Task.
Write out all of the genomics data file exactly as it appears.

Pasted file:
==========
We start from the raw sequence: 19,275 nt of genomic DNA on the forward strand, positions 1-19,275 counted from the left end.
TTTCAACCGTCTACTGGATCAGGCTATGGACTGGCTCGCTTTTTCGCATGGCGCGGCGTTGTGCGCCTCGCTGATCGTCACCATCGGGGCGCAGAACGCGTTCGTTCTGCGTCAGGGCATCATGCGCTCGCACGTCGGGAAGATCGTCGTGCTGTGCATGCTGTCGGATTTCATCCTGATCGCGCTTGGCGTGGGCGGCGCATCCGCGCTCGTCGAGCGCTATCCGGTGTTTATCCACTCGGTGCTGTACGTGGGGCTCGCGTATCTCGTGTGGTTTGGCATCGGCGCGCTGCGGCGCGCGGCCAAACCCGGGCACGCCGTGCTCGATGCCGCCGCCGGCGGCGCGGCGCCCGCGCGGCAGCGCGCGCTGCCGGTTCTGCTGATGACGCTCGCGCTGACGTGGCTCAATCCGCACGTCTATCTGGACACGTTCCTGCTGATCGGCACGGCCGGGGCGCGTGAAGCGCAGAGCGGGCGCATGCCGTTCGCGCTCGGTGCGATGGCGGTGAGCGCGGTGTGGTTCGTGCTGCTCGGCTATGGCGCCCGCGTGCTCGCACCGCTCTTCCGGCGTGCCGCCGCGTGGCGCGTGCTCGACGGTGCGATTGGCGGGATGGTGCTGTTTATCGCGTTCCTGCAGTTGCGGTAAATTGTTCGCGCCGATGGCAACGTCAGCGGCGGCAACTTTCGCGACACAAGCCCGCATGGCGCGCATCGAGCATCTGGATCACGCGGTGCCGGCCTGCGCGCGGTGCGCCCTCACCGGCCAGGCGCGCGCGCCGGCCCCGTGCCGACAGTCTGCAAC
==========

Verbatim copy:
We start from the raw sequence: 19,275 nt of genomic DNA on the forward strand, positions 1-19,275 counted from the left end.
TTTCAACCGTCTACTGGATCAGGCTATGGACTGGCTCGCTTTTTCGCATGGCGCGGCGTTGTGCGCCTCGCTGATCGTCACCATCGGGGCGCAGAACGCGTTCGTTCTGCGTCAGGGCATCATGCGCTCGCACGTCGGGAAGATCGTCGTGCTGTGCATGCTGTCGGATTTCATCCTGATCGCGCTTGGCGTGGGCGGCGCATCCGCGCTCGTCGAGCGCTATCCGGTGTTTATCCACTCGGTGCTGTACGTGGGGCTCGCGTATCTCGTGTGGTTTGGCATCGGCGCGCTGCGGCGCGCGGCCAAACCCGGGCACGCCGTGCTCGATGCCGCCGCCGGCGGCGCGGCGCCCGCGCGGCAGCGCGCGCTGCCGGTTCTGCTGATGACGCTCGCGCTGACGTGGCTCAATCCGCACGTCTATCTGGACACGTTCCTGCTGATCGGCACGGCCGGGGCGCGTGAAGCGCAGAGCGGGCGCATGCCGTTCGCGCTCGGTGCGATGGCGGTGAGCGCGGTGTGGTTCGTGCTGCTCGGCTATGGCGCCCGCGTGCTCGCACCGCTCTTCCGGCGTGCCGCCGCGTGGCGCGTGCTCGACGGTGCGATTGGCGGGATGGTGCTGTTTATCGCGTTCCTGCAGTTGCGGTAAATTGTTCGCGCCGATGGCAACGTCAGCGGCGGCAACTTTCGCGACACAAGCCCGCATGGCGCGCATCGAGCATCTGGATCACGCGGTGCCGGCCTGCGCGCGGTGCGCCCTCACCGGCCAGGCGCGCGCGCCGGCCCCGTGCCGACAGTCTGCAAC